So here’s the situation: There’s a giant ball of flaming gas spewing light in all directions. And, 93 million miles away, here on the surface of the Earth, you’ve got a nice, shiny sheet of silicon, turning that light into electricity. Everyone’s happy, until…
Along comes an 81 quintillion ton chunk of basalt rock with the gall to get in between the two and cast a shadow – quite literally – on this relationship.
This event – you might know it as a partial solar eclipse – happened across much of the Northern Hemisphere last week. Which brings us to this week’s IE Question:
What effect does a partial solar eclipse have on solar panels, and on their capacity to generate electricity?
First, a primer on the sun:
And here’s what is happening during a solar eclipse:
The moon passes between the Earth and Sun in such a way that it partially – but not fully – blocks out the sun. Across the U.S., the moon obscured anywhere from less than one percent (in Boston, Massachusetts) to 56 percent (in Bismarck, North Dakota) of the sun’s surface at the peak of the eclipse.
Why does this matter? The same reason solar panels don’t work well on cloudy days or at night: The less light hitting a panel, the less electricity it is generating.
If you were walking around yesterday afternoon, and you forgot your eclipse-viewing glasses or pinhole camera, you might not have even noticed the eclipse. But did solar panels notice?
Luckily, there’s a research center – the National Renewable Energy Laboratory or NREL – that monitors such things. At the National Wind Technology Center outside of Boulder, Colorado, NREL operates an instrument that has been measuring light intensity – all day, every day – since 2001. At NREL’s website, you can download data for any day down to the minute. The key issue here is something known as “light intensity,” the total hemispheric shortwave irradiance – the kind of light that matters for solar power. Here is what the light intensity has looked like on every October 23 (the date of the recent eclipse) in the past 14 years. The day of the eclipse – October 23, 2014 – is highlighted in orange:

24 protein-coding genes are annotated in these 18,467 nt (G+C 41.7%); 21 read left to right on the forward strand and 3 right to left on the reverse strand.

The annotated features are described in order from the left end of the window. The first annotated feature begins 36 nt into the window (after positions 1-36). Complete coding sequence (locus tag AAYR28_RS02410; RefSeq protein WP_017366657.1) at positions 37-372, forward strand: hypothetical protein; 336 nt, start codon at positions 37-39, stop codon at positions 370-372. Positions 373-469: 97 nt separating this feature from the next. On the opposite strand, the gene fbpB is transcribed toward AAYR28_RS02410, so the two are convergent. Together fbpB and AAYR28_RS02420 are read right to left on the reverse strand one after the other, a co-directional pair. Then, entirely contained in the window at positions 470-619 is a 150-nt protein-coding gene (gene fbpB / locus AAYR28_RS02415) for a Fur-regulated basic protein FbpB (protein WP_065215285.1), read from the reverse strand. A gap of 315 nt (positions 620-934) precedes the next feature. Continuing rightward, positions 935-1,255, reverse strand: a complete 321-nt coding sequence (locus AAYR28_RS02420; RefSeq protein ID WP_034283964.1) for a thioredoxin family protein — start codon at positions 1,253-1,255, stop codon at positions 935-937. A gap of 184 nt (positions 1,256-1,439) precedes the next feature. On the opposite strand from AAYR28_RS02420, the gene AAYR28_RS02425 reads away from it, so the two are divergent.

A couple of things pop out from this graph. First, solar intensity is pretty fickle, giving us noisy data. Second, the day of the eclipse is on the lower end of the solar intensity spectrum, but it’s not an outlier. And the intensity spikes and drops throughout the day (we do have some clouds here in sunny Colorado). All kinds of things – dust, clouds, pesky moons – get in the way of sunlight. If you didn’t know there had been an eclipse on that day, you might not have been able to pick it out of the fray.
But let’s zoom in on the time of eclipse, which started at 15:18 (3:18 pm for those who don’t like the 24-hour clock), peaked at 16:35, and ended at 17:44, to get a closer look:
Again, there’s less light reaching the ground here, but not a crazy amount less. Last week’s partial solar eclipse was, in effect, just another cloudy day as far as solar panels were concerned.
But there’s a big difference: A solar eclipse is a cloudy day that we can predict. (Start getting ready: There’s a full solar eclipse coming up in August 2017.)
While solar power is still a small, albeit rapidly growing, contributor to the grid, solar eclipses won’t have a major impact on our electricity supply. But in places that are becoming more reliant on solar power, like Germany, grid operators are paying attention to and planning for upcoming eclipses. And NREL has tools to help solar engineers model their effects.
But the bottom line is that you don’t need to worry. A solar eclipse – which lasts at most a few hours – is not going to cause an energy apocalypse.